Son’s changing needs after father’s death results in successful claim

A recent Court of Appeal judgment has upheld the decision of Kunc J in allowing a claim for family provision by an adult child against his deceased father’s estate.

Dad was in his 80s when he passed away. He left a fairly standard will, leaving everything to his wife, then if she did not survive him, everything equally divided between his 6 children, including the Plaintiff, an adopted child of the deceased (from mother’s first marriage).

Mum was 90.

Dad died in December 2015. In May 2016, the Plaintiff suffered a heart attack that resulted in permanent damage. A second heart attack occurred in June. The plaintiff was in his 60s, unmarried, but with a dependent daughter. His former de facto spouse remained living with him acting as his carer. There was no argument that his needs had increased due to the heart attacks and surgery.

Mum was still residing in the matrimonial property and did not want to leave the property.

Most of the assets owned by the deceased were owned as joint tenants, so there was little actual Estate. If provision were to be made it would need to come from notional estate, the largest asset being the family home. The only way further provision was going to be provided to the son was if the family home was sold. Notwithstanding that, the Court found that the size of the Estate was such that provision could be made for the Plaintiff.

A successful argument run by the Plaintiff was that due to Mum’s age, she was likely to be leaving the property in the near future anyway, so the Court should favour the Plaintiff in the competing interests to the testator’s bounty, and not resist an making an order that would require the property to be sold.

This case highlights that the time for determining whether adequate provision had been made for the plaintiff is at the time of the hearing. When someone has suffered such significant, life long changes to their health in this way, after the deceased’s death, the essential argument is that had the deceased known of the situation one of his children may be in, he would have made provision for that child. In this instance Kunc J looked at what community standards would expect, even if it meant Mum must sell her home in order to give the Plaintiff the provision ordered.

Kunc J spent some time going through previous decisions of the Court highlighting the principles to be considered in determining claims by adult children; including that there should be no disposition against making provision for such claimants; and that any guidelines to be found in such judgments are not be elevated to inflexible rules.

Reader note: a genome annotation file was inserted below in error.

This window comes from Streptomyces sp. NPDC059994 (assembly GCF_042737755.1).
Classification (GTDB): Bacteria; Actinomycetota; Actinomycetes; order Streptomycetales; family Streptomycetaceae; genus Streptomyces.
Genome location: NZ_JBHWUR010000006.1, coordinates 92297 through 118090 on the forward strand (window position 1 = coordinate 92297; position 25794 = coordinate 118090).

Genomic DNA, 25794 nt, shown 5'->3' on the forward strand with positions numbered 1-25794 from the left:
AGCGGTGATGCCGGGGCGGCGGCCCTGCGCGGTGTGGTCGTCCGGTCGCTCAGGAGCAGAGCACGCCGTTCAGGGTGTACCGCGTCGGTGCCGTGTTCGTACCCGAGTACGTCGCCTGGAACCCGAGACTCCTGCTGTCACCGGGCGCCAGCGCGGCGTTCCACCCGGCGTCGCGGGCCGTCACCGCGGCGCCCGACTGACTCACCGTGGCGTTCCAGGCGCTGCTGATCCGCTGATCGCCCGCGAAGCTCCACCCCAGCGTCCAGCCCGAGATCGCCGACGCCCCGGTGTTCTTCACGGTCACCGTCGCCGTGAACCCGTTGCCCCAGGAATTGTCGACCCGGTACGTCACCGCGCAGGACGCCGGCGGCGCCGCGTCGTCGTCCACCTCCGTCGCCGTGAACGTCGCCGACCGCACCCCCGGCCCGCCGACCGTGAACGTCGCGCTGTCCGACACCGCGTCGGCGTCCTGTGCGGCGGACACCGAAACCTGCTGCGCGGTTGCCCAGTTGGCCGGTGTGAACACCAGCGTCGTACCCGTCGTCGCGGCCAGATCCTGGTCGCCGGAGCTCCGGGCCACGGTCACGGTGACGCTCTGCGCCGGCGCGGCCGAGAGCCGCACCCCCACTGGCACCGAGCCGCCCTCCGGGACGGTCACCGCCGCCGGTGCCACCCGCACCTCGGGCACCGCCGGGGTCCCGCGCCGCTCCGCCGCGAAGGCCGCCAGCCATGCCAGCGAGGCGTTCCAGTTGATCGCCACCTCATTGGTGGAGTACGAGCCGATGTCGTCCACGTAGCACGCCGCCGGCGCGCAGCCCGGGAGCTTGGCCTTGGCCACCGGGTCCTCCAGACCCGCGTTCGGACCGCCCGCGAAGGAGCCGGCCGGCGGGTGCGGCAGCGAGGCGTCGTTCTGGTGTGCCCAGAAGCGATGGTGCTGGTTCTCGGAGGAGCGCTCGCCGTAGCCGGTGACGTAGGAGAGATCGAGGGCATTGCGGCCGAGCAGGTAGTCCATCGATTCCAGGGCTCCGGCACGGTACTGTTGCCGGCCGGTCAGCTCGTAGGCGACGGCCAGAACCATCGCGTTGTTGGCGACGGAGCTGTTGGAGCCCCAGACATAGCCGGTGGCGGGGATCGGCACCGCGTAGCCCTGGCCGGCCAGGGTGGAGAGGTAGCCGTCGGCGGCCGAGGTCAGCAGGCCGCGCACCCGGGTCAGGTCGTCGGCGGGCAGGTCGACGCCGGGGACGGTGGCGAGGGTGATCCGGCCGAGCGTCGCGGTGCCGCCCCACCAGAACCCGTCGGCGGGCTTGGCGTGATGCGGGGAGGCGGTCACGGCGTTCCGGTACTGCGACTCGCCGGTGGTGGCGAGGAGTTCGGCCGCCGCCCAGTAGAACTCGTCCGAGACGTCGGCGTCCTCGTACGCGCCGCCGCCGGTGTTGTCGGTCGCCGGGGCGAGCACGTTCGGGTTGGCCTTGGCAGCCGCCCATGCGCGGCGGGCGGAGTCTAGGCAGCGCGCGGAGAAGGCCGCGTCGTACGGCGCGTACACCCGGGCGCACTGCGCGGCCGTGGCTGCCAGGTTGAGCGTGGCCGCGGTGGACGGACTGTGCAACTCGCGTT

The Court generally does not find that it would be a reasonable expectation for parents to provide their adult children with an unencumbered property. However there are some cases in which such provision is adequate. In this case it was determined that adequate provision would be an amount sufficient to enable the Plaintiff to purchase land and build a house so he had suitable accommodation for his needs and did not need to fear being evicted.

Mum appealed the decision, however was unsuccessful. The Court of Appeal decision highlighted some of the deficiencies in the evidence led at first instance, resulting in Mum trying to introduce new or updated evidence at the appeal hearing. This included a new valuation for the property that was substantially lower than the one relied on at hearing. As the information was available at the time of hearing, the Court of Appeal found they should have provided the new valuation at that time. Also the fact that the Plaintiff had commenced medical negligence proceedings was evidence that the Estate could have presented at the hearing. Unfortunately trying to raise these as evidence in the Court of Appeal was simply too late.

The Court of Appeal ultimately found that it was open to Kunc J to find that Mum was likely to vacate the property in the near future merely by virtue of her age.

This was an unfortunate situation for the parties to find themselves in. It would certainly appear to be a case that should have settled at mediation, as it has ultimately cost a considerable amount in legal fees and untold emotional costs and likely family disharmony.

Cowap v Cowap [2020] NSWCA 19; Cowap v Cowap [2019] NSWSC 1104

Leave a Reply